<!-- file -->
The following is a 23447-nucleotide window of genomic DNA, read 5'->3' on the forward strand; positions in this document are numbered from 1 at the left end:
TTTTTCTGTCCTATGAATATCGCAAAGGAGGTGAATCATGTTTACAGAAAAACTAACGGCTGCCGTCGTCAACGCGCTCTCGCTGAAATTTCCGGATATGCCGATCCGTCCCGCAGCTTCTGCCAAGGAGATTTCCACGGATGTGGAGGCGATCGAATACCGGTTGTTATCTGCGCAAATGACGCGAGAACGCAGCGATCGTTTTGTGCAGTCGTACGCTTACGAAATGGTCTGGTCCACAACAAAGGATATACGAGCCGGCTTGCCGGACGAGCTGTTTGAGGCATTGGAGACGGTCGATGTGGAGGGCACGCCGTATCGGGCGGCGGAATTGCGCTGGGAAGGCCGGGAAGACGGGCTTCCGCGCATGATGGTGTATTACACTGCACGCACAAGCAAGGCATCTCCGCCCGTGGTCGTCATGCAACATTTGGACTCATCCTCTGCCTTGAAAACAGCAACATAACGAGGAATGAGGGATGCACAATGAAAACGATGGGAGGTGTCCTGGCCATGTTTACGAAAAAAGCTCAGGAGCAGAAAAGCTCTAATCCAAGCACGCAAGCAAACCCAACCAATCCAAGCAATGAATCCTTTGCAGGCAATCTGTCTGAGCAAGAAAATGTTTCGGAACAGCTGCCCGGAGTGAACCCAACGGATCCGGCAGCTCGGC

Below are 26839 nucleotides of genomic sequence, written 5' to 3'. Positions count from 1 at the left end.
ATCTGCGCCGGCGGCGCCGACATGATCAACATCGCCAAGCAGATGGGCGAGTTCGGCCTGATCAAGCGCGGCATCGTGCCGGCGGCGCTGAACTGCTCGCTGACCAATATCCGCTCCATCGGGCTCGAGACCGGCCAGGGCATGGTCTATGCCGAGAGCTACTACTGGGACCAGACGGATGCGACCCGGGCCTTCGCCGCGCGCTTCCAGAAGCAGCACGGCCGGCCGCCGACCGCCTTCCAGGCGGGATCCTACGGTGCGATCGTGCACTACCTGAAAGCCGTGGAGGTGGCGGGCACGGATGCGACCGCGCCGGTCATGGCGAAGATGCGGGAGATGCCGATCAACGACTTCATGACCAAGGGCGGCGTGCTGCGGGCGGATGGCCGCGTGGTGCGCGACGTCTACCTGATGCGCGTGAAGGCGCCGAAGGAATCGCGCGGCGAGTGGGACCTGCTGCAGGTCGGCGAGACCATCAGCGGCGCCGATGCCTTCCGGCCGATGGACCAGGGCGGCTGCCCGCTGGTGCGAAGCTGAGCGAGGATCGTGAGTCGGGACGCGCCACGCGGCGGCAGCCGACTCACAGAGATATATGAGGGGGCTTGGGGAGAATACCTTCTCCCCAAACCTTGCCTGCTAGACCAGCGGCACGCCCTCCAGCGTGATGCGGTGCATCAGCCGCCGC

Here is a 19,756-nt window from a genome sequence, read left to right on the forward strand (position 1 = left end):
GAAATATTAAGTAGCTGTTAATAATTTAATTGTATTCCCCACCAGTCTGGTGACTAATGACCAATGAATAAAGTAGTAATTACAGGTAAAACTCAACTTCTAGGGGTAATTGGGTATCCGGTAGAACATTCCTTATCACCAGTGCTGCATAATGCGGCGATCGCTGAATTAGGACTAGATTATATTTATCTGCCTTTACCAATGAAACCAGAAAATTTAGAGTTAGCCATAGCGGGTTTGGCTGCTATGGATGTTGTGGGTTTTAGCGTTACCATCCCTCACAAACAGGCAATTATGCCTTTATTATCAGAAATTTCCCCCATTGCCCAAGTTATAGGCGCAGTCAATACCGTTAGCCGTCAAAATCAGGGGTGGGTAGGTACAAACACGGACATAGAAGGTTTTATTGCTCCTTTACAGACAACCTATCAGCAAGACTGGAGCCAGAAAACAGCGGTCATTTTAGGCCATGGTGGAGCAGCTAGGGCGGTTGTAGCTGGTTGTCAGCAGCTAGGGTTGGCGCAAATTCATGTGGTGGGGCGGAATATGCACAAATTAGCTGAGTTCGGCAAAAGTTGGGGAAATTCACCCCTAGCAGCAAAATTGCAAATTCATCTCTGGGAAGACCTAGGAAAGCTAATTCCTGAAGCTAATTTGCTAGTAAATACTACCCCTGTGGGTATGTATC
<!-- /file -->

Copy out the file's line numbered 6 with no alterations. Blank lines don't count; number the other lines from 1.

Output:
GAAATATTAAGTAGCTGTTAATAATTTAATTGTATTCCCCACCAGTCTGGTGACTAATGACCAATGAATAAAGTAGTAATTACAGGTAAAACTCAACTTCTAGGGGTAATTGGGTATCCGGTAGAACATTCCTTATCACCAGTGCTGCATAATGCGGCGATCGCTGAATTAGGACTAGATTATATTTATCTGCCTTTACCAATGAAACCAGAAAATTTAGAGTTAGCCATAGCGGGTTTGGCTGCTATGGATGTTGTGGGTTTTAGCGTTACCATCCCTCACAAACAGGCAATTATGCCTTTATTATCAGAAATTTCCCCCATTGCCCAAGTTATAGGCGCAGTCAATACCGTTAGCCGTCAAAATCAGGGGTGGGTAGGTACAAACACGGACATAGAAGGTTTTATTGCTCCTTTACAGACAACCTATCAGCAAGACTGGAGCCAGAAAACAGCGGTCATTTTAGGCCATGGTGGAGCAGCTAGGGCGGTTGTAGCTGGTTGTCAGCAGCTAGGGTTGGCGCAAATTCATGTGGTGGGGCGGAATATGCACAAATTAGCTGAGTTCGGCAAAAGTTGGGGAAATTCACCCCTAGCAGCAAAATTGCAAATTCATCTCTGGGAAGACCTAGGAAAGCTAATTCCTGAAGCTAATTTGCTAGTAAATACTACCCCTGTGGGTATGTATC